It takes time, determination, and knowing what to eat instead.
Lena Buckingham’s mind was so stuck on sweet treats she realized she was addicted to sugar, and like a drug it was controlling her life.
A mother-of-two from London and physically fit through running, her “drugs” of choice were cake, biscuits, chocolate, or ice cream after every meal and in ample amounts. She sometimes skipped meals and went straight to dessert.
She kept at it, even though she felt sick after eating sweets, had low energy, got dizzy, and had cold sweats when she exercised, and was often moody. She couldn’t moderate the amount she was eating, and that failure in turn affected her emotionally.
You may be thinking that if she realized sugar was a problem she should have just quit eating it so much. But it's not that easy.
For her, the solution was to cut down on foods with added sugars in them, mostly confectionary treats. Then she started to zero in on foods with sugar that were less obvious, like pasta sauce. Her mindset became one of substitution, such as some fruit instead of a cupcake (although fruit still contains sugar).
Massachusetts author and blogger Christina Haupert said it took her 18 months of constant diligence to truly control her sugar craving. A certified personal trainer, Haupert slowly made changes to her diet she could sustain long term.
“I needed to figure out how to incorporate sweets into my life without overdoing it every time I ate them,” she says. “I knew going cold turkey would never work because I love dessert so much and wouldn’t want to live without it. Plus, I knew if I tried giving up sugar all together, I’d only crave it more and go nuts the next time I was faced with a plate of cookies.”
Their struggles with sugar craving support the need for a sound strategy so you have consistency and balance as you cut sugars out of your diet. It’s much like kicking a drug such as nicotine, cocaine, even heroin — sometimes taking baby steps.
Those might seem like drastic comparisons, but dependency on all of them stems from an evolutionary aspect of your brain called the reward pathway that developed to keep humans alive.
To survive as a species we have evolved over eons to develop behaviors – like eating — that are reinforced and repeated by bringing pleasure to the brain, or rewarding it. Nicotine, cocaine, heroin, and sugars hijack the brain’s reward pathway and make users dependent.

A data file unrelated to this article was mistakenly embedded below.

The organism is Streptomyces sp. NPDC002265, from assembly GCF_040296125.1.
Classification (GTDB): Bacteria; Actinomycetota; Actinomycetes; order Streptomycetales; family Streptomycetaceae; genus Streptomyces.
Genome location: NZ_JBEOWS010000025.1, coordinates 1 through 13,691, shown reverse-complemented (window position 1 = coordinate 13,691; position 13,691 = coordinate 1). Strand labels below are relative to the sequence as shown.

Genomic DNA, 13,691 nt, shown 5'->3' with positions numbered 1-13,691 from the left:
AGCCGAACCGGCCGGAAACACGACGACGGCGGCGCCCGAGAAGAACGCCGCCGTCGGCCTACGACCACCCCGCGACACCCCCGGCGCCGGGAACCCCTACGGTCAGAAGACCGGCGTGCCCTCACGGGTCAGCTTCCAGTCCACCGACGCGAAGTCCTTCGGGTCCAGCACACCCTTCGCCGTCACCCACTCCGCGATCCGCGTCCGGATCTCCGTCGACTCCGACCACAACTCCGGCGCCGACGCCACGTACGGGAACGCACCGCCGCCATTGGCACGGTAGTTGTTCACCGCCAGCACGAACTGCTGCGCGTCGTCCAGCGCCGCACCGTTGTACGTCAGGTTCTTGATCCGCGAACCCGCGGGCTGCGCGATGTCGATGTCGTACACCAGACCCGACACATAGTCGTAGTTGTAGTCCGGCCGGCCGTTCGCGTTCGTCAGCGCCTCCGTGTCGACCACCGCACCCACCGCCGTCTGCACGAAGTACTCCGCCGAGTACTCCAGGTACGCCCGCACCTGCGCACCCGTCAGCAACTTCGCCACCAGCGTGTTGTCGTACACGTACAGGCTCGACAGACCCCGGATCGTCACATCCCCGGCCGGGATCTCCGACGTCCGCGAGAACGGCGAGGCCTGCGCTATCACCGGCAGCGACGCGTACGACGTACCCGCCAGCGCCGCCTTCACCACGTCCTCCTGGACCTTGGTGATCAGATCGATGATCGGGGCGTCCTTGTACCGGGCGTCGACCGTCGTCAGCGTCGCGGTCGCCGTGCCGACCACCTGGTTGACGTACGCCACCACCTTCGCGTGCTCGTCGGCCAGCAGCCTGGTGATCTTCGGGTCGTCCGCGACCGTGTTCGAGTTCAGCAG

So, yes, if you really crave sugar you are addicted, and that makes it much harder to kick the habit. It doesn’t help there are so many “hidden sugars” in foods you wouldn’t think contain them because they don’t really taste sweet.
Tips on lowering your sugar intake and losing your craving abound. Some say you can do it overnight, cold turkey. Ignore those because you would just be setting yourself up for making it worse.
One sound tip that makes immediate sense is to start clearing out your cupboards. That’s based on a simple premise. If sugar isn’t there, you aren’t going to eat it. Also, as the old saying goes, don’t go to the supermarket hungry.
Frank Lipman, MD, founder of Eleven-Eleven Wellness Center in New York City, recommends the pantry clearing approach and then filling your kitchen instead with “real food,” meaning the “kind of stuff that grows in the ground, goes bad if not refrigerated, or has a limited shelf life.”
Real food may not seem as rewarding at the time, but do it because it will chip away at the addiction.
Other tips include eating regularly to put a damper on the tendency to eat something sweet and satisfy that reward system. Don't let yourself get too hungry between meals because that encourages snacking on junk, including candy.
Get moving. Take a fast walk and even run if you’re in shape. This has a two-fold benefit. You are physically distancing yourself from that cupcake and the release of feel-good endorphins from exercise will decrease the craving.
Drink more water because dehydration may be related to sugar craving, eat fruit, dietary fiber, and more protein and fat. You also need a good night’s sleep. Emotional issues also are tied into eating, so work to keep your stress levels down through meditation or other techniques.
To remind yourself why you’re cutting out sugar even while you still crave it badly, create a list of the benefits you can turn to when cravings threaten to derail the reasons you want.
Read food labels diligently. Processed foods are full of added sugars to “improve” flavor. Take a stroll down a few supermarket aisles and read some labels. You’ll be surprised at the amount of sugar in foods you never suspected have it.
Try to satisfy your taste buds – and your brain – with spices that are sweeter than most, such as coriander, cinnamon, nutmeg, clove, and cardamom.
Maybe the best thing you can do is remember the less sugar you eat, the less you’ll crave it.
June 23, 2015
Christopher Nystuen, MD, MBA